The coat colors for pit bull boxers usually come in brindle, a dark brown and tan admixture of colors, or fawn, a dusty tan coat with a blue undertone and a black muzzle. Pit bull boxers can also come in a completely white or black coat or fawn with white patches of fur typically on the chest or underbelly.
The pit bull boxer mix is relatively easy to care for when it revolves around grooming, as they have a short, compact coat. However, they are known to shed small amounts of fur almost constantly, so it’s essential to give them a brush about once every week.
So, as we’ve mentioned before, the pit bull boxer mix has quite an incredible personality. Still, as a dog that is predisposed to separation anxiety when its family members aren’t home, it’s imperative that you socialize with them at a young age.
Suppose a pit bull boxer is unsocialized when it comes to separation anxiety. In that case, they tend to resort to the destruction of anything lying around them as a way to cope with their distress. So, if you value your slippers in their unchewed state, you have to nip this issue in the bud as soon as possible.
Despite their controversial history, the pit bull boxer mix is well-adapted to the family lifestyle! Their friendliness and protectiveness mean that this mix often does very well when it comes to living with children; however, their high prey drive means that they tend to be aggressive to other pets.
That being said, the pit bull boxer is typically not very tolerant towards other dogs from outside the home. They are likely to behave cautiously towards unfamiliar dogs during their walks, so socialization is critical.
The Health And Lifespan Of The Pit Bull Boxer Mix
As a mixed breed, the pit bull boxer mix usually suffers less from the congenital health issues that affect purebred pit bulls and boxers. These include hip dysplasia, degenerative myelopathy, underactive thyroid, and dislocation of the kneecaps.
For pit bull boxers living in extreme climates is also detrimental to their health and can affect them in the long term, so avoid owning one if you live in excessively hot or cold temperatures. Otherwise, they do not adapt well and are likely to be lethargic and less happy overall.
Most notably, like with all larger dog breeds, it’s always important to keep track of your pup’s weight, especially when it comes to pit bull boxers, which are inclined to gain weight quickly. So, it’s best to keep a close eye on your pit bull boxer mix’s daily food intake and exercise regimen.
Some pit bull boxers, like their boxer ancestors, also tend to display the typically droopy face, which you should clean weekly to prevent infections! The compressed muzzle of this mix also means that they tend to fair worse in scorching weather, so take caution to avoid overheating.
The pit bull boxer is genuinely a super active dog, so if they don’t exercise regularly will often lead to bouts of destructive behavior. Most sources recommend that your pit bull boxer receives at least 1 to 2 hours of physical activity per day, so be prepared to go on some long walks.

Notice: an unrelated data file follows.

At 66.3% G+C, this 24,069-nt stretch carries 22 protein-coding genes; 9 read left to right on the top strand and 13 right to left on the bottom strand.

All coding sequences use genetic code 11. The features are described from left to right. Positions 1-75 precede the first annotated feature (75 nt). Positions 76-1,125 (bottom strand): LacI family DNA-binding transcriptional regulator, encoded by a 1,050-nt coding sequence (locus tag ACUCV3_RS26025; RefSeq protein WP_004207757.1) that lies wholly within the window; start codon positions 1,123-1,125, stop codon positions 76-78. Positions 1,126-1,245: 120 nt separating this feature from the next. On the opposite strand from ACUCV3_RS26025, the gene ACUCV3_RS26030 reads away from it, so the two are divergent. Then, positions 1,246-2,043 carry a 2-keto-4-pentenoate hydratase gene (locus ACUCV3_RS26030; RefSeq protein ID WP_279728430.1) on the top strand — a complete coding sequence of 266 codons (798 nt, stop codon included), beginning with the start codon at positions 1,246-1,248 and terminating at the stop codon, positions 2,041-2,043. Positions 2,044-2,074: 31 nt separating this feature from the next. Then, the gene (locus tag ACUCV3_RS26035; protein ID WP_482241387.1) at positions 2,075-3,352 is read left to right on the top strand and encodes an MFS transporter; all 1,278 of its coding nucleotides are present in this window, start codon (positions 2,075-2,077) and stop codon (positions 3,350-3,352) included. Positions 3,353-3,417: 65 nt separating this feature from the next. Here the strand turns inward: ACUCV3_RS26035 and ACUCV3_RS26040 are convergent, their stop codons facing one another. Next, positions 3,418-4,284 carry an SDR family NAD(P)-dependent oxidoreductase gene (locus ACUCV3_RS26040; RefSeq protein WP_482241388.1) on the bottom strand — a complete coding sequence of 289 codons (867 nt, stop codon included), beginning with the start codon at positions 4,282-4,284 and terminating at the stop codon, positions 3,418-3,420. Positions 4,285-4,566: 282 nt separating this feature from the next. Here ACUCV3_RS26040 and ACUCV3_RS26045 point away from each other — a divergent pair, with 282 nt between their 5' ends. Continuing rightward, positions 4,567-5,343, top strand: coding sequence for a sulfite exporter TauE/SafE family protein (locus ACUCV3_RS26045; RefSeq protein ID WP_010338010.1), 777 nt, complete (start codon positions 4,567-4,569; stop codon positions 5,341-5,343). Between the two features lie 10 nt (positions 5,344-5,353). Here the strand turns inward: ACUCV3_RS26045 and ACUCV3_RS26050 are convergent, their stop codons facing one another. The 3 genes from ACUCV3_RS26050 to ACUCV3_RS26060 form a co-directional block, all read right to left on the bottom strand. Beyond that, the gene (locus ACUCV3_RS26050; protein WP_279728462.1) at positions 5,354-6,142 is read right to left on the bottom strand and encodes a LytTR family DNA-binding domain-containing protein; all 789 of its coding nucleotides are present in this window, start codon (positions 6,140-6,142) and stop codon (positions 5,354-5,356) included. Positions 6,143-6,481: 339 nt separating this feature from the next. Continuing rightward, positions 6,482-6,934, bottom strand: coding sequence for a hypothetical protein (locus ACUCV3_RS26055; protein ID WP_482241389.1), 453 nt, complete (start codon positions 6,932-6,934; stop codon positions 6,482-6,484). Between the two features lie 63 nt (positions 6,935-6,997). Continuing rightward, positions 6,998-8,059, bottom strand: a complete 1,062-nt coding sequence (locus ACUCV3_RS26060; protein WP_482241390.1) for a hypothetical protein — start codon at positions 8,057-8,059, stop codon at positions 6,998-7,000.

Since these dogs have powerful jaws and get bored quickly, it would be a great idea to get several chew toys, ropes, and bones that will keep them entertained and content.
If you’re into hiking, swimming, running, or walking, then the pit bull boxer will be a great companion for you! However, if you’re a couch potato or don’t have the time to meet this dog’s physical activity requirements, this mix may not be for you.
On average, the pit bull boxer has a longer than average lifespan for a larger dog breed, with most pit bull boxers living up to 10 to 14 years. However, their lifespan is also heavily dependent on their family history as those that are purebred, that is to say, inbred, have significantly shorter lifespans.
The Cost Of Buying A Pit Bull Boxer
Suppose you’re in the market for a pit bull boxer mix and are concerned that having one might come with an absurdly expensive price tag. In that case, you’re in luck, as the pit bull boxer mix is super common amongst both adoption shelters and breeders.
For a pit bull boxer mix, most breeders will charge between $500 to $1000 per puppy; however, buying puppies often comes with the issue of poor breeding practices. So, always make sure to do your homework before you consider buying one.
In any circumstance of owning a dog, you’ll have to consider vet bills for vaccinations, spaying/neutering, and general health check-ups.
In addition, if you buy a dog from a breeder that lacks the correct certifications, you might also have to contend with dealing with genetic issues arising from poor breeding practices.
The Legal Implications Of Owning A Pit Bull Boxer Mix
Since pit bulls are heavily regulated and even completely prohibited in several dozen countries, these restrictions also often extend to pit-bull mixes, such as the pit bull boxer mix. So, check your local laws before you set your heart on getting a pit bull boxer mix.
In some U.S. states and cities, it’s also a legal requirement for pit bulls, and pit bull type breeds to be muzzled and adequately secured when walking in public. You may also be required to renovate your property, such as installing a fence and having to spay/neuter your dog.
Since we’ve demystified the pit bull boxer mix, you’ve probably come to learn that this dog mix exceeds expectations in its affectionate character, good health, high athleticism, intelligence, and exceptional loyalty to its owners.
It seems like all of the outstanding traits of both pit bulls and boxers are embodied in this mixed dog, like its exceptional intelligence, playfulness, and affectionate nature, making the pit bull boxer mix a true gem of a dog that would make an excellent addition to the family.